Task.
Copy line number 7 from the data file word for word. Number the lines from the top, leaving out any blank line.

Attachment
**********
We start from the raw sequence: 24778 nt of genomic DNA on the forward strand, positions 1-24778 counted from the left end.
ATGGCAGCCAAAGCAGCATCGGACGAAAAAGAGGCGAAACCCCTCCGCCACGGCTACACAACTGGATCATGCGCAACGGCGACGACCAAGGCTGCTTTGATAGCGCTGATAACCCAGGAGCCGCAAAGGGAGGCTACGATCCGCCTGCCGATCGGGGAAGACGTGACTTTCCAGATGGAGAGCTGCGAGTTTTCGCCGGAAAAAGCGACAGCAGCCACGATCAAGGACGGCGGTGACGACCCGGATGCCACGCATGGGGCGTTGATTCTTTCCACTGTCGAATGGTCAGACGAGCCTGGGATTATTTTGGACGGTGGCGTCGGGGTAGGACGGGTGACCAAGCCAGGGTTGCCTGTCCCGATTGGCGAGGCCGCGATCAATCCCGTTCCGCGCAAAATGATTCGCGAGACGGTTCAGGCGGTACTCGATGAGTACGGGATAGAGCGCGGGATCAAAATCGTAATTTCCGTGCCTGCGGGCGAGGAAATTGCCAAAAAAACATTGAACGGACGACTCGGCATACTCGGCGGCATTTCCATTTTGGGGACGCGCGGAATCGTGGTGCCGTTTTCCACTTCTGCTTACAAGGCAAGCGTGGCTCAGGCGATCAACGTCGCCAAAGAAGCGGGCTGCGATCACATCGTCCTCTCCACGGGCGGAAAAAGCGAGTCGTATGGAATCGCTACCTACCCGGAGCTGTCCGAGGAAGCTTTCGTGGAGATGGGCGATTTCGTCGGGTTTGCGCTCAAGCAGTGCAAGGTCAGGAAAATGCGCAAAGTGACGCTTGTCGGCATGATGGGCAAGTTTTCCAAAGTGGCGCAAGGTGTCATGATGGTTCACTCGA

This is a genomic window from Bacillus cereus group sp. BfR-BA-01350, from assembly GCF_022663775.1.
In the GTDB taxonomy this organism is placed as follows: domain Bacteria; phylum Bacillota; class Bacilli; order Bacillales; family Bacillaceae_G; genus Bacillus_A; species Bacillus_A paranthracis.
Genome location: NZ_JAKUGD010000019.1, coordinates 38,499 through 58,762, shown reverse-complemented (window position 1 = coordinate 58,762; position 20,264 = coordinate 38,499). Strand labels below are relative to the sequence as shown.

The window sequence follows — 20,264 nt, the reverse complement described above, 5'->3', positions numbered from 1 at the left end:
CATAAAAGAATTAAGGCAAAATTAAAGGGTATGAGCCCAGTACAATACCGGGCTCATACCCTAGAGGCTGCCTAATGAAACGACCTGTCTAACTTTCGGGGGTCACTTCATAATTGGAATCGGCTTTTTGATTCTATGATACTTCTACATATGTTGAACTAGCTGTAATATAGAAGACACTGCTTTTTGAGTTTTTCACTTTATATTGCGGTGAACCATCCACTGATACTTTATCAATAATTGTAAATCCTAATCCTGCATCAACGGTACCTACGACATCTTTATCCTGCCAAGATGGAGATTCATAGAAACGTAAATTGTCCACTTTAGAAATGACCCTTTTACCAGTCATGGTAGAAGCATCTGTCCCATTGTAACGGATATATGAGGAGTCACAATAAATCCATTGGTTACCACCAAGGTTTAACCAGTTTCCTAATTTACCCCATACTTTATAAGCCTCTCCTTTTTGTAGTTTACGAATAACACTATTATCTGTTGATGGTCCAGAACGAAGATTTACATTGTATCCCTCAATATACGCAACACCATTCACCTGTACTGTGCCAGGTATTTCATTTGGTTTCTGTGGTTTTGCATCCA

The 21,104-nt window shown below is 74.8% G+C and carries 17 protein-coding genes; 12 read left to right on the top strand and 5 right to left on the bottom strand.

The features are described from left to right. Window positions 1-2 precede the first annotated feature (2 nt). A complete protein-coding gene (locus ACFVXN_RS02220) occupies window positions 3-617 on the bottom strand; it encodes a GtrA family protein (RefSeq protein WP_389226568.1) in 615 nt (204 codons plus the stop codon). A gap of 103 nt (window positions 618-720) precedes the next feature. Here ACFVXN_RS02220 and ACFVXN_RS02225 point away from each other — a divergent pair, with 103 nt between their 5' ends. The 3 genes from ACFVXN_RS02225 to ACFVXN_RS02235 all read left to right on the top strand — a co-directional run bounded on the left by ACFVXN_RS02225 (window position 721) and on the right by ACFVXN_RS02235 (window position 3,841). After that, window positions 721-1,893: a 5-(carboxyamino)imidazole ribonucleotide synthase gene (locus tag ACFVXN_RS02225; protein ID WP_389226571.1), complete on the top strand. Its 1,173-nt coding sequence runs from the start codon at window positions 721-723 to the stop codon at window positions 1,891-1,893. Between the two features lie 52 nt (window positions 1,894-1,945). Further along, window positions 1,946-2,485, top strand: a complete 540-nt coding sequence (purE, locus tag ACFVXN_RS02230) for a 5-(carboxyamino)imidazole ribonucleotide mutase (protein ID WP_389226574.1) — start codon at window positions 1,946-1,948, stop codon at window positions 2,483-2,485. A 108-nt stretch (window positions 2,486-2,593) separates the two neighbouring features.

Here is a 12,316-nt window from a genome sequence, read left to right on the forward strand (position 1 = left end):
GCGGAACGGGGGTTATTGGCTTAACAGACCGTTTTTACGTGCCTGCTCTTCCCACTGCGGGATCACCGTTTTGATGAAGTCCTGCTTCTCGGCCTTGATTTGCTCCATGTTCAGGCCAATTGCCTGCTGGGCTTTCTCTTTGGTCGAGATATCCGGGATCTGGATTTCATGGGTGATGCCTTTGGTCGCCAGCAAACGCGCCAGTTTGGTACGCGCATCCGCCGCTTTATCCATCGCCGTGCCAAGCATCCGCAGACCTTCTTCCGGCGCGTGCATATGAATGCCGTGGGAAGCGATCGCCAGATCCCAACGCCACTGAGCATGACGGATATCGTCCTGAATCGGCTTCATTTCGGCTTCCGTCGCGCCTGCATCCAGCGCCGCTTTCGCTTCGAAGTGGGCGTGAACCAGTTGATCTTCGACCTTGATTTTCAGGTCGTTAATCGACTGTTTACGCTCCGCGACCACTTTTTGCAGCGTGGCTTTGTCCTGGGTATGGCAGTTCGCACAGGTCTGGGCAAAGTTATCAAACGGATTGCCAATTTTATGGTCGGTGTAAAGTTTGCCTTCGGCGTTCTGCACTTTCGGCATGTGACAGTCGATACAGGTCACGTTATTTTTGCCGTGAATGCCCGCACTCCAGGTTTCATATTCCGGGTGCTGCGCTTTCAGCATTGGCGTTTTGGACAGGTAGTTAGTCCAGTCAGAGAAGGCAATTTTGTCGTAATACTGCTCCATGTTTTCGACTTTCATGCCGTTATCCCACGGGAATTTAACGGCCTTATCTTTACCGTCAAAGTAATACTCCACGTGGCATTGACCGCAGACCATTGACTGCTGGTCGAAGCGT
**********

CATAAAAGAATTAAGGCAAAATTAAAGGGTATGAGCCCAGTACAATACCGGGCTCATACCCTAGAGGCTGCCTAATGAAACGACCTGTCTAACTTTCGGGGGTCACTTCATAATTGGAATCGGCTTTTTGATTCTATGATACTTCTACATATGTTGAACTAGCTGTAATATAGAAGACACTGCTTTTTGAGTTTTTCACTTTATATTGCGGTGAACCATCCACTGATACTTTATCAATAATTGTAAATCCTAATCCTGCATCAACGGTACCTACGACATCTTTATCCTGCCAAGATGGAGATTCATAGAAACGTAAATTGTCCACTTTAGAAATGACCCTTTTACCAGTCATGGTAGAAGCATCTGTCCCATTGTAACGGATATATGAGGAGTCACAATAAATCCATTGGTTACCACCAAGGTTTAACCAGTTTCCTAATTTACCCCATACTTTATAAGCCTCTCCTTTTTGTAGTTTACGAATAACACTATTATCTGTTGATGGTCCAGAACGAAGATTTACATTGTATCCCTCAATATACGCAACACCATTCACCTGTACTGTGCCAGGTATTTCATTTGGTTTCTGTGGTTTTGCATCCA